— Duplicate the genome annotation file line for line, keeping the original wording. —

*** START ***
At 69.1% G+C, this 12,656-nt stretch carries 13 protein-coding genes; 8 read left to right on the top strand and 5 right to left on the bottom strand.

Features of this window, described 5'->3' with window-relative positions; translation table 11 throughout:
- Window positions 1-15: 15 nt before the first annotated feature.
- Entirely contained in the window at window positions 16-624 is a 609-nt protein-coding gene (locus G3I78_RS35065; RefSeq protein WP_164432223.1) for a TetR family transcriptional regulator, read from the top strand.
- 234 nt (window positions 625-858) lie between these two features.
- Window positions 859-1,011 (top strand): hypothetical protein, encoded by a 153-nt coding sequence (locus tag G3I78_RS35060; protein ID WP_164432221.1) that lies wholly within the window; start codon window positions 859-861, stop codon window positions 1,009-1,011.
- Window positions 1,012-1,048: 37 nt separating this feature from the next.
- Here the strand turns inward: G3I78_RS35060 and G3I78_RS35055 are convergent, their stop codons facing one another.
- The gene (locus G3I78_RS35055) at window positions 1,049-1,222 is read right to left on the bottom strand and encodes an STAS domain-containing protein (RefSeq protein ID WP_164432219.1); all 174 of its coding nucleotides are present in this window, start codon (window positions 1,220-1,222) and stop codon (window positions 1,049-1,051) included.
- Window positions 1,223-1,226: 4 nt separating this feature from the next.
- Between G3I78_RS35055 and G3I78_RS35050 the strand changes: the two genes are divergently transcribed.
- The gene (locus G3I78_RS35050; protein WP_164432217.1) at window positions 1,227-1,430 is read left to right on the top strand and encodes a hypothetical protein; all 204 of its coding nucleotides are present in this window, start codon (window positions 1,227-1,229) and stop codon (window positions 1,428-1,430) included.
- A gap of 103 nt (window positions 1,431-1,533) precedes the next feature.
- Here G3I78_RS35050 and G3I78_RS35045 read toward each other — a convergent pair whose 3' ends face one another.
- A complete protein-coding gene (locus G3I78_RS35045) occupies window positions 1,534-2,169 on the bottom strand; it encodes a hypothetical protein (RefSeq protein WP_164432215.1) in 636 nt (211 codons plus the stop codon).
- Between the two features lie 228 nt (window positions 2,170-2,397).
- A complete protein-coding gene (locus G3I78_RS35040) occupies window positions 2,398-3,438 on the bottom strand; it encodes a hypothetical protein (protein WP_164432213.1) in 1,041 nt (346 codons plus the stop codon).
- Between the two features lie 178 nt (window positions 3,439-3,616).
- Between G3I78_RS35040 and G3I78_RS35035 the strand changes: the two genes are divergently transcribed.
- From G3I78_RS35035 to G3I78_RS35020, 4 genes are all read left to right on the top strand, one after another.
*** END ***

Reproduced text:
At 69.1% G+C, this 12,656-nt stretch carries 13 protein-coding genes; 8 read left to right on the top strand and 5 right to left on the bottom strand.

Features of this window, described 5'->3' with window-relative positions; translation table 11 throughout:
- Window positions 1-15: 15 nt before the first annotated feature.
- Entirely contained in the window at window positions 16-624 is a 609-nt protein-coding gene (locus G3I78_RS35065; RefSeq protein WP_164432223.1) for a TetR family transcriptional regulator, read from the top strand.
- 234 nt (window positions 625-858) lie between these two features.
- Window positions 859-1,011 (top strand): hypothetical protein, encoded by a 153-nt coding sequence (locus tag G3I78_RS35060; protein ID WP_164432221.1) that lies wholly within the window; start codon window positions 859-861, stop codon window positions 1,009-1,011.
- Window positions 1,012-1,048: 37 nt separating this feature from the next.
- Here the strand turns inward: G3I78_RS35060 and G3I78_RS35055 are convergent, their stop codons facing one another.
- The gene (locus G3I78_RS35055) at window positions 1,049-1,222 is read right to left on the bottom strand and encodes an STAS domain-containing protein (RefSeq protein ID WP_164432219.1); all 174 of its coding nucleotides are present in this window, start codon (window positions 1,220-1,222) and stop codon (window positions 1,049-1,051) included.
- Window positions 1,223-1,226: 4 nt separating this feature from the next.
- Between G3I78_RS35055 and G3I78_RS35050 the strand changes: the two genes are divergently transcribed.
- The gene (locus G3I78_RS35050; protein WP_164432217.1) at window positions 1,227-1,430 is read left to right on the top strand and encodes a hypothetical protein; all 204 of its coding nucleotides are present in this window, start codon (window positions 1,227-1,229) and stop codon (window positions 1,428-1,430) included.
- A gap of 103 nt (window positions 1,431-1,533) precedes the next feature.
- Here G3I78_RS35050 and G3I78_RS35045 read toward each other — a convergent pair whose 3' ends face one another.
- A complete protein-coding gene (locus G3I78_RS35045) occupies window positions 1,534-2,169 on the bottom strand; it encodes a hypothetical protein (RefSeq protein WP_164432215.1) in 636 nt (211 codons plus the stop codon).
- Between the two features lie 228 nt (window positions 2,170-2,397).
- A complete protein-coding gene (locus G3I78_RS35040) occupies window positions 2,398-3,438 on the bottom strand; it encodes a hypothetical protein (protein WP_164432213.1) in 1,041 nt (346 codons plus the stop codon).
- Between the two features lie 178 nt (window positions 3,439-3,616).
- Between G3I78_RS35040 and G3I78_RS35035 the strand changes: the two genes are divergently transcribed.
- From G3I78_RS35035 to G3I78_RS35020, 4 genes are all read left to right on the top strand, one after another.